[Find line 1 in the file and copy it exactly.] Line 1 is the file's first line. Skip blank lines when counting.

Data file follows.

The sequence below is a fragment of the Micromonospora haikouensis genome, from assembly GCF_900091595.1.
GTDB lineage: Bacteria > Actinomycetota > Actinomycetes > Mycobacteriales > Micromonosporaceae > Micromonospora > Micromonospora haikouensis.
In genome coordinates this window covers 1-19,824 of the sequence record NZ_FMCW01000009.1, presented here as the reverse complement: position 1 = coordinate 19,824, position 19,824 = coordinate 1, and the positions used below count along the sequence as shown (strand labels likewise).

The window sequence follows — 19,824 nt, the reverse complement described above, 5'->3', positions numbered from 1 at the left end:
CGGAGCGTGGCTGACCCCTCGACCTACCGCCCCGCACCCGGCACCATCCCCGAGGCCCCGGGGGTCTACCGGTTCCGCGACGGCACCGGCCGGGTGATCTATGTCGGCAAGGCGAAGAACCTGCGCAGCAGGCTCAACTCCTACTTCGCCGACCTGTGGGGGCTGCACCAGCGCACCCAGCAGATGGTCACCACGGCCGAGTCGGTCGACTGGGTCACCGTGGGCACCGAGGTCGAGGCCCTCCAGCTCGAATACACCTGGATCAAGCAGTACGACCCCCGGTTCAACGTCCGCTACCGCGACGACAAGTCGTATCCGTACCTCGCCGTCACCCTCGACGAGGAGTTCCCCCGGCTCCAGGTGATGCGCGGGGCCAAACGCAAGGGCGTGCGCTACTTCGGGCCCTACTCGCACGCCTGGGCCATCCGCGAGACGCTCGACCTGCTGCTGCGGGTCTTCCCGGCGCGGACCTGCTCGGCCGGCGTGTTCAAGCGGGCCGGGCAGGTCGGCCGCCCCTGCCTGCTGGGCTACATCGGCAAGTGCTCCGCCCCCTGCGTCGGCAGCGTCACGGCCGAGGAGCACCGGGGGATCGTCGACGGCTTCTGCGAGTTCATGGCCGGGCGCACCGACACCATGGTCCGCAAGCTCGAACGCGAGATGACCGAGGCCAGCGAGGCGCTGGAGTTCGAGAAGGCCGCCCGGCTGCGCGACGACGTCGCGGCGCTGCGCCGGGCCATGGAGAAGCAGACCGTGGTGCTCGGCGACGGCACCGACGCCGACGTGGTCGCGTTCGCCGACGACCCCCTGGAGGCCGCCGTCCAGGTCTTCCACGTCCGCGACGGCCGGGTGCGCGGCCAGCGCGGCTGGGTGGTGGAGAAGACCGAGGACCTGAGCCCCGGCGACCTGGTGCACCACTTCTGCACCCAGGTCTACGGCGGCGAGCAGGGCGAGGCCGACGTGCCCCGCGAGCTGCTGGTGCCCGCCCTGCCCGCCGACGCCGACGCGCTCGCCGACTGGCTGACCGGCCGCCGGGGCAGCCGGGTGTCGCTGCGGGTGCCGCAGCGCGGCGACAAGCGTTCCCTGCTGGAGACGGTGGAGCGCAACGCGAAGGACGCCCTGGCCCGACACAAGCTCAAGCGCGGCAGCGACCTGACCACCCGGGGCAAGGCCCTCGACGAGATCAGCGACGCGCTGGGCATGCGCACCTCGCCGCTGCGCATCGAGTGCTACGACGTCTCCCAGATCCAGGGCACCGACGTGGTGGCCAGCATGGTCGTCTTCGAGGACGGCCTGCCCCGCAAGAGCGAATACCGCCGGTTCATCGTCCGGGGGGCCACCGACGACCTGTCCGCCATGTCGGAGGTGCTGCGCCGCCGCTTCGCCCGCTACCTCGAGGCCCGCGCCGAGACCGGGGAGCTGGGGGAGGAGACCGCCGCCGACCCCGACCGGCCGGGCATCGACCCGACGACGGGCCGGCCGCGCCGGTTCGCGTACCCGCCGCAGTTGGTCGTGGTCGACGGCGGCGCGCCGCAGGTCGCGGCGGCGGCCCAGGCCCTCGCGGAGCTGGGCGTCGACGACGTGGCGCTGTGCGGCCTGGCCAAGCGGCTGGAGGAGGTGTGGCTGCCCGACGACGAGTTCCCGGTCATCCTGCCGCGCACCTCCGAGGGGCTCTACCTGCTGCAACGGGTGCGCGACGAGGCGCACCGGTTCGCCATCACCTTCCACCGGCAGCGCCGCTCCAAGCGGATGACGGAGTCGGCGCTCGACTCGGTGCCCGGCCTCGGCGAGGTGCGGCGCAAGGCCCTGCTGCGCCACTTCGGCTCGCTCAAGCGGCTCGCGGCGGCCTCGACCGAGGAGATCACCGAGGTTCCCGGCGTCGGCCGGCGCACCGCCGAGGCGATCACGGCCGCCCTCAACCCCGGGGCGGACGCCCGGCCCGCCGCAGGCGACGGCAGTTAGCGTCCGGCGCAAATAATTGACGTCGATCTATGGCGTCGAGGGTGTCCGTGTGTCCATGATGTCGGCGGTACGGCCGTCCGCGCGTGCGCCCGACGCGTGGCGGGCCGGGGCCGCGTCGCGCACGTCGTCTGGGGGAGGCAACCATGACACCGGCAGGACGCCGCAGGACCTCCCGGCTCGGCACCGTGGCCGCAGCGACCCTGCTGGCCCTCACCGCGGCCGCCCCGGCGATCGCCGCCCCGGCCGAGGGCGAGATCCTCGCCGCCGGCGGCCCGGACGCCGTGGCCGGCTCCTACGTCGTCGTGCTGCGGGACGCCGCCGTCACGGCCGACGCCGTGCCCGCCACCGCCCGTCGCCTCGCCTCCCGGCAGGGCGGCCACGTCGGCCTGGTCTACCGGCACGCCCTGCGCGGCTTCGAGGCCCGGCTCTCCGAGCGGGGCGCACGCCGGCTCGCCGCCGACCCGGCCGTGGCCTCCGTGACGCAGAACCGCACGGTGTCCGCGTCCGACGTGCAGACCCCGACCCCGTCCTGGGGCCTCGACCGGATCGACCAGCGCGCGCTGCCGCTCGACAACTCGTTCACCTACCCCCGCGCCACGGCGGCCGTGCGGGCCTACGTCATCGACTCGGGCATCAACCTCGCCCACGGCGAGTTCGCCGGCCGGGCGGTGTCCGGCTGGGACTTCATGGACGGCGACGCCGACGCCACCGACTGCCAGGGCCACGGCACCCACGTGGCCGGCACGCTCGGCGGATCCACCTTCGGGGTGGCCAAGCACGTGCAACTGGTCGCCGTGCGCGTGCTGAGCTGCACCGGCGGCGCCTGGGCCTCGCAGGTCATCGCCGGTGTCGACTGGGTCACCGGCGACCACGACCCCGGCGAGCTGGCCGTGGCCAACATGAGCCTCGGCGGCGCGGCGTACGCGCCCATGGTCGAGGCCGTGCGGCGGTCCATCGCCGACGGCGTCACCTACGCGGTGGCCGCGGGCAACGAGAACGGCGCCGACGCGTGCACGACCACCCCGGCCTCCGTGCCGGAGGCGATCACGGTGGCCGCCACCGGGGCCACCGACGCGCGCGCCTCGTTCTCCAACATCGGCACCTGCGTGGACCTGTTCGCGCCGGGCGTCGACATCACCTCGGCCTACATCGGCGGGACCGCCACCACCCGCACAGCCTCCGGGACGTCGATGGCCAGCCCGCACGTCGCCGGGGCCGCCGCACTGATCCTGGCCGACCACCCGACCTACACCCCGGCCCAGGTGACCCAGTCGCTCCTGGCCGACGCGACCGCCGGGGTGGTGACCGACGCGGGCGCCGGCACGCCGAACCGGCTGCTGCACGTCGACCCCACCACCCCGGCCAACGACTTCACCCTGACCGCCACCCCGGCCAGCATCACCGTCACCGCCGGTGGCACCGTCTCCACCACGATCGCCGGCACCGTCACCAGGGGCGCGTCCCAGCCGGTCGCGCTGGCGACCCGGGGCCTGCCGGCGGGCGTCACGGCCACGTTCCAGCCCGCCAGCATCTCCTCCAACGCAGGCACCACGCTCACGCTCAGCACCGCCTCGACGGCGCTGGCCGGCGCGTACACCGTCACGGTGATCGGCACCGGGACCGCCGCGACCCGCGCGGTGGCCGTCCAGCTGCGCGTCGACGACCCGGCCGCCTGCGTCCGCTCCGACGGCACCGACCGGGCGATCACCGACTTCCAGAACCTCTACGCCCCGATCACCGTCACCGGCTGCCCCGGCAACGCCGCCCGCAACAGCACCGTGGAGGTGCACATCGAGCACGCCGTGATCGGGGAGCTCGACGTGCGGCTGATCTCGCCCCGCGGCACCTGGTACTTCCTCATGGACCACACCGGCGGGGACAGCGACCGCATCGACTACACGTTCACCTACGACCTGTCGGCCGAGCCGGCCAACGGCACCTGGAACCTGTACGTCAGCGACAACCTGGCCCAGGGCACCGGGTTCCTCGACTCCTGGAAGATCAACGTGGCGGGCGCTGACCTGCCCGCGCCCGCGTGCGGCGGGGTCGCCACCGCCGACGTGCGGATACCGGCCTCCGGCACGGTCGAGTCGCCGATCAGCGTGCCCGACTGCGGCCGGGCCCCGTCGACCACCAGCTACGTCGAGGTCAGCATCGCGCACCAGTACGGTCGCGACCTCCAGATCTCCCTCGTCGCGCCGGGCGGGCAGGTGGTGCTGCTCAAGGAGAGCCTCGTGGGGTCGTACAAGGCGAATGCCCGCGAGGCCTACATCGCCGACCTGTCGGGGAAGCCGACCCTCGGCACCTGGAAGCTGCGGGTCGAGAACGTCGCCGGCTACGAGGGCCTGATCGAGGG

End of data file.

The sequence below is a fragment of the Micromonospora haikouensis genome, from assembly GCF_900091595.1.